In the bankruptcy case of O’Brien, Patrick S. and Denise L.; In re (Jensen v. O’Brien), a land buyer may lose his investment because of failing to practice due diligence before buying the land.
The details of the bankruptcy case:
The plaintiff agreed to buy real estate that the debtors listed for sale on the Web site craigslist. The court described the transaction as being unorthodox. It was completed without the services of an attorney, real estate agent or title company. The plaintiff agreed to pay $175,000 for the property. He paid $75,000 up front and agreed to make monthly payments of $982.90, which the debtors were to apply to an existing mortgage on the property. When the mortgage was satisfied, the debtor-husband agreed to transfer the deed to the plaintiff. The plaintiff made seven monthly payments prior to the debtors’ bankruptcy filing. After the bankruptcy filing, the plaintiff filed a three-count complaint alleging that he held a claim against the debtors that was excepted from discharge by Section 523(a)(2) and (6). The court granted summary judgment to the debtors on two of the counts.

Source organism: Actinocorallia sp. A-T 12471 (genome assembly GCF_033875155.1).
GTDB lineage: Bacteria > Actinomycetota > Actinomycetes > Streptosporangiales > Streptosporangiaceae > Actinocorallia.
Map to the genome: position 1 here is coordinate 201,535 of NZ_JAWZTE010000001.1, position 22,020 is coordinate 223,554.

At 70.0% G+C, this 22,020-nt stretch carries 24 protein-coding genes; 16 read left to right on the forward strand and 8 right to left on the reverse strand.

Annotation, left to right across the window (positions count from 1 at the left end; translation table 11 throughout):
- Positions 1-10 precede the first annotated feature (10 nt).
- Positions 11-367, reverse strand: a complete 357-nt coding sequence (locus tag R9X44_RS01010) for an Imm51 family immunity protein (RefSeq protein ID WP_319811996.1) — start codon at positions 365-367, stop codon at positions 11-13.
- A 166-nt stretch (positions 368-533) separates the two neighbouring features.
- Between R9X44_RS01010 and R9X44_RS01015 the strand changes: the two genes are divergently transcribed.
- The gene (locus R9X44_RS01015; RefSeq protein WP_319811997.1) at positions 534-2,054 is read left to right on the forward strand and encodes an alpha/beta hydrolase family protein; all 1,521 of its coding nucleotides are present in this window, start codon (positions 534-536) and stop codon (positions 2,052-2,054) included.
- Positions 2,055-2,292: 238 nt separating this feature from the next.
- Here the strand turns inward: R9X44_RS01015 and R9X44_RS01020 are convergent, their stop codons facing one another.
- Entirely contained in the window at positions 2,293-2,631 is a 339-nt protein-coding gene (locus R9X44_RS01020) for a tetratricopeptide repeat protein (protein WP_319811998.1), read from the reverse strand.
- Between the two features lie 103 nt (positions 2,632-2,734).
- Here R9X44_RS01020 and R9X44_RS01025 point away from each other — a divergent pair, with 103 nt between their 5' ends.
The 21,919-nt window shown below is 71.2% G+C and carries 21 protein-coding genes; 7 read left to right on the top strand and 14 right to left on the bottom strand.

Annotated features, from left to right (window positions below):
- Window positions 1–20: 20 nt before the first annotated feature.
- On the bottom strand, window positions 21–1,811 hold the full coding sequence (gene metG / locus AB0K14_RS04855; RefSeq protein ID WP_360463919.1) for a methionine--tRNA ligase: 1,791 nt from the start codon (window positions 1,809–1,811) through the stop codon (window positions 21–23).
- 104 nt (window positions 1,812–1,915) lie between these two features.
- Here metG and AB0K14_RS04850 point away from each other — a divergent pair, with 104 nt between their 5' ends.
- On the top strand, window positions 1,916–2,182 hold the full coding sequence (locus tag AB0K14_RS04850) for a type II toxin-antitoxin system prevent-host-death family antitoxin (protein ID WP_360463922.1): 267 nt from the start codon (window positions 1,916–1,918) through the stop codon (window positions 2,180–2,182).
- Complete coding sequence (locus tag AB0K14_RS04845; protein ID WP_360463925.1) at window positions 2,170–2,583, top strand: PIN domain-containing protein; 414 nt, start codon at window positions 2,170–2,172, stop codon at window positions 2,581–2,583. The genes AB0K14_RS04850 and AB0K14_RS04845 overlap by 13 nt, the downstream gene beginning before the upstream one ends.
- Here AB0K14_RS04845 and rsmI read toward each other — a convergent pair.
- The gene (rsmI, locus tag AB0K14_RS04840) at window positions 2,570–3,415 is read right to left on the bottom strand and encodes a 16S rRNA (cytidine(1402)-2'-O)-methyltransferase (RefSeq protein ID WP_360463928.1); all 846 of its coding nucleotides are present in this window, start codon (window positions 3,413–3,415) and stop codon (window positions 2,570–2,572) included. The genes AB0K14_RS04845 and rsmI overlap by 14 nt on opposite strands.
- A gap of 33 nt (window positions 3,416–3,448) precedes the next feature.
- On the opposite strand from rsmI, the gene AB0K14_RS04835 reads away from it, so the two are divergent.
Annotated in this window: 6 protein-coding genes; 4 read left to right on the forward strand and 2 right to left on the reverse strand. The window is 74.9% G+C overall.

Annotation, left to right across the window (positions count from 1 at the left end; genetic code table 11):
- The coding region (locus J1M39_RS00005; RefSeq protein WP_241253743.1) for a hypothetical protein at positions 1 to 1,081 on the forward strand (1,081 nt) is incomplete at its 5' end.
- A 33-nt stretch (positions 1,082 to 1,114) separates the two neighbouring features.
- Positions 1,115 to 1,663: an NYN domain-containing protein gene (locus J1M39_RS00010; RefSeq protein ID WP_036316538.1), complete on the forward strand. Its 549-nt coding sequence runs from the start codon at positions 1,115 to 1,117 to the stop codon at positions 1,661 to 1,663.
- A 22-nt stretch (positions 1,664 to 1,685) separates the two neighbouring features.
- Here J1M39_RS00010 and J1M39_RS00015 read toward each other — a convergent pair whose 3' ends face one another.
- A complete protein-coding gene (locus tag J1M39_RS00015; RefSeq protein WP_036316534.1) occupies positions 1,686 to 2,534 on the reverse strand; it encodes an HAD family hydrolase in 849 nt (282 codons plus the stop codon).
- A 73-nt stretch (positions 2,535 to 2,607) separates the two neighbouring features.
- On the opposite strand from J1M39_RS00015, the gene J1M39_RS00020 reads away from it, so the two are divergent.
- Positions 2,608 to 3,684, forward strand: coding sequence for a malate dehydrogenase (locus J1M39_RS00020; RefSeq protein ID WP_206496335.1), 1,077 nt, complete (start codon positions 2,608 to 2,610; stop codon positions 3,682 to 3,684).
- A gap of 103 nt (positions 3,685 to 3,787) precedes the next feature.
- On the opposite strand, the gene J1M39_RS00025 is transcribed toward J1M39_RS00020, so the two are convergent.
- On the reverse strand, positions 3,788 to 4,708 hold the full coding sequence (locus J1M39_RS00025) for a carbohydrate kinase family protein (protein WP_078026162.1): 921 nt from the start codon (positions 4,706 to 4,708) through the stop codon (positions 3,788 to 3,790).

The irony of this case is that if this land buyer is handling his other financial affairs in the manner in which this land purchase was handled he may find himself also facing bankruptcy soon. The bankruptcy court found two of the three complaints invalid and trial is pending for the third complaint which alleged that the seller misrepresented his ownership of the land. However, if the debtor is allowed to discharge this debt, the land buyer will be out of a significant amount of cash. Right now there is an entire subset of “investors” buying land and property in this manner. But the reality is that during this recession, these buyers may be especially vulnerable to financial disaster when things go wrong. For those who are trying to capitalize upon the current crisis, please proceed with caution, bankruptcy may be just one bad transaction away.